Poon, Hoifung, and Pedro Domingos. “Sum-Product Networks: A New Deep Architecture.” In Proceedings of the 2011 IEEE International Conference on Computer Vision Workshops, 689–690. Piscataway, NJ: Institute of Electrical and Electronics Engineers, 2011.

Ranzato, Marc’Aurelio, and Martin Szummer. “Semi-Supervised Learning of Compact Document Representations with Deep Networks.” In ICML ’08: Proceedings of the 25th International Conference on Machine Learning, edited by Andrew McCallum and Sam Roweis, 792–799. New York: ACM, 2008.

Rosenblatt, Frank. “The Perceptron: A Probabilistic Model for Information Storage and Organization in the Brain.” Psychological Review 65, no. 6 (1958): 386–408.

Sainath, Tara N., Brian Kingsbury, Bhuvana Ramabhadran, Petr Fousek, Petr Novak, and Abdel-rahman Mohamed. “Making Deep Belief Networks Effective for Large Vocabulary Continuous Speech Recognition.” In Proceedings of the 2011 IEEE Workshop on Automatic Speech Recognition and Understanding, edited by Thomas Hain and Kai Yu, 30–35. Piscataway, NJ: Institute of Electrical and Electronics Engineers, 2011.

Salakhutdinov, Ruslan, and Geoffrey Hinton. “Learning a Nonlinear Embedding by Preserving Class Neighbourhood Structure.” In Proceedings of the 11th International Conference on Artificial Intelligence and Statistics, edited by Marina Meila and Xiaotong Shen, 412–419. 2007. .

Salakhutdinov, Ruslan, and Geoffrey Hinton. “Deep Boltzmann Machines.” In Proceedings of the 12th International Conference on Artificial Intelligence and Statistics, edited by David van Dyk and Max Welling, 448–455. 2009. .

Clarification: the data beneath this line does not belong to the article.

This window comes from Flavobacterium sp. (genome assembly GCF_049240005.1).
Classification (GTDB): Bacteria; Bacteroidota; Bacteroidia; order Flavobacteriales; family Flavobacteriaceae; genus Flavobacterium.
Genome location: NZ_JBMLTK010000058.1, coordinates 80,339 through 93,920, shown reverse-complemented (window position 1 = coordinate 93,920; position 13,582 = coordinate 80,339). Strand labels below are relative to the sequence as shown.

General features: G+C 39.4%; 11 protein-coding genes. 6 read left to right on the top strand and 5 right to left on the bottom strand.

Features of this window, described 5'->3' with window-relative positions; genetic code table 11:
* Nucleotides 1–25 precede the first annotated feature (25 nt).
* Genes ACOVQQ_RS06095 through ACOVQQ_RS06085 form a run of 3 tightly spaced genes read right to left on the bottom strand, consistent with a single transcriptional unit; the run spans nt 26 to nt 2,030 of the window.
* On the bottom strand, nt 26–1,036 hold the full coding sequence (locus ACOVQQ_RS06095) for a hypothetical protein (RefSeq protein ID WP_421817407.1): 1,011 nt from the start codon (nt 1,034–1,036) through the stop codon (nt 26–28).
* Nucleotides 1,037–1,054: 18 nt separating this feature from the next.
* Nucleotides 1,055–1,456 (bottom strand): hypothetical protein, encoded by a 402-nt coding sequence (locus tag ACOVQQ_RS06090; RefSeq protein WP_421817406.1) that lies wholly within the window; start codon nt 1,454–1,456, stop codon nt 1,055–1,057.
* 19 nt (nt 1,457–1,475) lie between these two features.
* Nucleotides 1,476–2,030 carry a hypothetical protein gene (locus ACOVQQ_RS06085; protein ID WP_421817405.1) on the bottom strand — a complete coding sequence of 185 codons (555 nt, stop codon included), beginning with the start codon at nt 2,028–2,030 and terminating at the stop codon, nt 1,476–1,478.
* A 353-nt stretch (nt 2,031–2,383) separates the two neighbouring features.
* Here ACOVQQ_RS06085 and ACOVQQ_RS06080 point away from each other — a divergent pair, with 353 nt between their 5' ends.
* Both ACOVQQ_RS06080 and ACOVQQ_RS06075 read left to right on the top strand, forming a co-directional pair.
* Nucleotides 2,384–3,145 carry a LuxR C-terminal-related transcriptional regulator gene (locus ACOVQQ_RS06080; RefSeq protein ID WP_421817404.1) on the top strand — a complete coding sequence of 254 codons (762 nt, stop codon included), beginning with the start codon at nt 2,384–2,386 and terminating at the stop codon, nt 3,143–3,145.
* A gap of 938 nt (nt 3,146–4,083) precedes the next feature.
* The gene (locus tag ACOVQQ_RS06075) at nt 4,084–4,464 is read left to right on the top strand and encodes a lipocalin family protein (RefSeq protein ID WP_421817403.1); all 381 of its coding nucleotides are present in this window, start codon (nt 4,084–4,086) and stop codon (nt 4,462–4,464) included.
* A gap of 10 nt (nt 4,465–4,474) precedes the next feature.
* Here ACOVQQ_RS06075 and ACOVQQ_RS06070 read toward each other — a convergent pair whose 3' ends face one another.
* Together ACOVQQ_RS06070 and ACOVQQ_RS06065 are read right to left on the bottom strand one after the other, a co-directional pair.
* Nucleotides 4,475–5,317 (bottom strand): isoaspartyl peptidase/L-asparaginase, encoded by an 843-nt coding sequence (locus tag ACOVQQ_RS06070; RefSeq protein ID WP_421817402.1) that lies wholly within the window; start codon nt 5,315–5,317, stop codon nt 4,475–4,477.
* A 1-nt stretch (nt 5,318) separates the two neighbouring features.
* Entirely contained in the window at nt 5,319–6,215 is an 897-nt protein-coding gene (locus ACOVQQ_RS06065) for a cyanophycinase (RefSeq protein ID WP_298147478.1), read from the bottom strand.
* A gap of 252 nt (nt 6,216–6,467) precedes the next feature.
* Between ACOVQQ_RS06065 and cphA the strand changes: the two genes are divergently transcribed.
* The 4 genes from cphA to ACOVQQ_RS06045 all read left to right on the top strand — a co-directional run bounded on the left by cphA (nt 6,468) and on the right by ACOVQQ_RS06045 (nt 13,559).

Salakhutdinov, Ruslan, and Hugo Larochelle. “Efficient Learning of Deep Boltzmann Machines.” In Proceedings of the 13th Annual International Conference on Artificial Intelligence and Statistics, edited by Yee Whye Teh and Mike Titterington, 693–700. 2010.∼larocheh/publications/aistats_2010_dbm_recnet.pdf .

Schmidhuber, Jurgen. “Learning Complex, Extended Sequences Using the Principle of History Compression.” Neural Computation 4 (1992): 234–242.

Seide, Frank, Gang Li, and Dong Yu. “Conversational Speech Transcription Using Context-Dependent Deep Neural Networks.” In Interspeech 2011: Proceedings of 11th Annual Conference of the International Speech Communication Association, edited by Piero Cosi, Renato De Mori, Giuseppe Di Fabbrizio, and Roberto Pieraccini, 437–440. 2011. .

Smolensky, Paul. “Information Processing in Dynamical Systems: Foundations of Harmony Theory.” In Parallel Distributed Processing: Explorations in the Microstructure of Cognition. Vol. 1, edited by David E. Rumelhart, James L. McClelland, and the PDP Research Group, 194–281. Cambridge, MA: Massachusetts Institute of Technology Press, 1986.

Susskind, Joshua M., Geoffrey E. Hinton, Javier R. Movellan, and Adam K. Anderson. “Generating Facial Expressions with Deep Belief Nets.” In Affective Computing: Focus on EmotionExpression, Synthesis and Recognition, edited by Jimmy Or, 421–440. Vienna: I-Tech, 2008.

Uetz, Rafael, and Sven Behnke. “Locally-Connected Hierarchical Neural Networks for GPU-Accelerated Object Recongition.” In Proceedings of the NIPS 2009 Workshop on Large-Scale Machine Learning Parallelism and Massive Datasets. 2009.

Werbos, Paul. “Beyond Regression: New Tools for Prediction and Analysis in the Behavioral Sciences.” PhD thesis, Harvard University, 1974.

Weston, Jason, Frédéric Ratle, Hossein Mobahi, and Ronan Collobert. “Deep Learning via Semi-Supervised Embedding.” In Neural Networks: Tricks of the Trade, Second Edition, edited by Grégoire Montavon, Geneviève Orr, and Klaus-Robert Müller, 639–655. Berlin: Springer, 2012.

Wulsin, D. F., J. R. Gupta, R. Mani, J. A. Blanco, and B. Litt. “Modeling Electroencephalography Waveforms with Semi-Supervised Deep Belief Nets: Fast Classification and Anomaly Measurement.” Journal of Neural Engineering 8, no. 3 (2011): 036015.

Zhou, Shusen, Qingcai Chen, and Xiaolong Wang. “Active Deep Networks for Semi-Supervised Sentiment Classification.” In Proceedings of the 23rd International Conference on Computational Linguistics: Posters, edited by Chu-Ren Huang and Dan Jurafsky, 1515–1523. Stroudsburg, PA: Association for Computational Linguistics, 2010.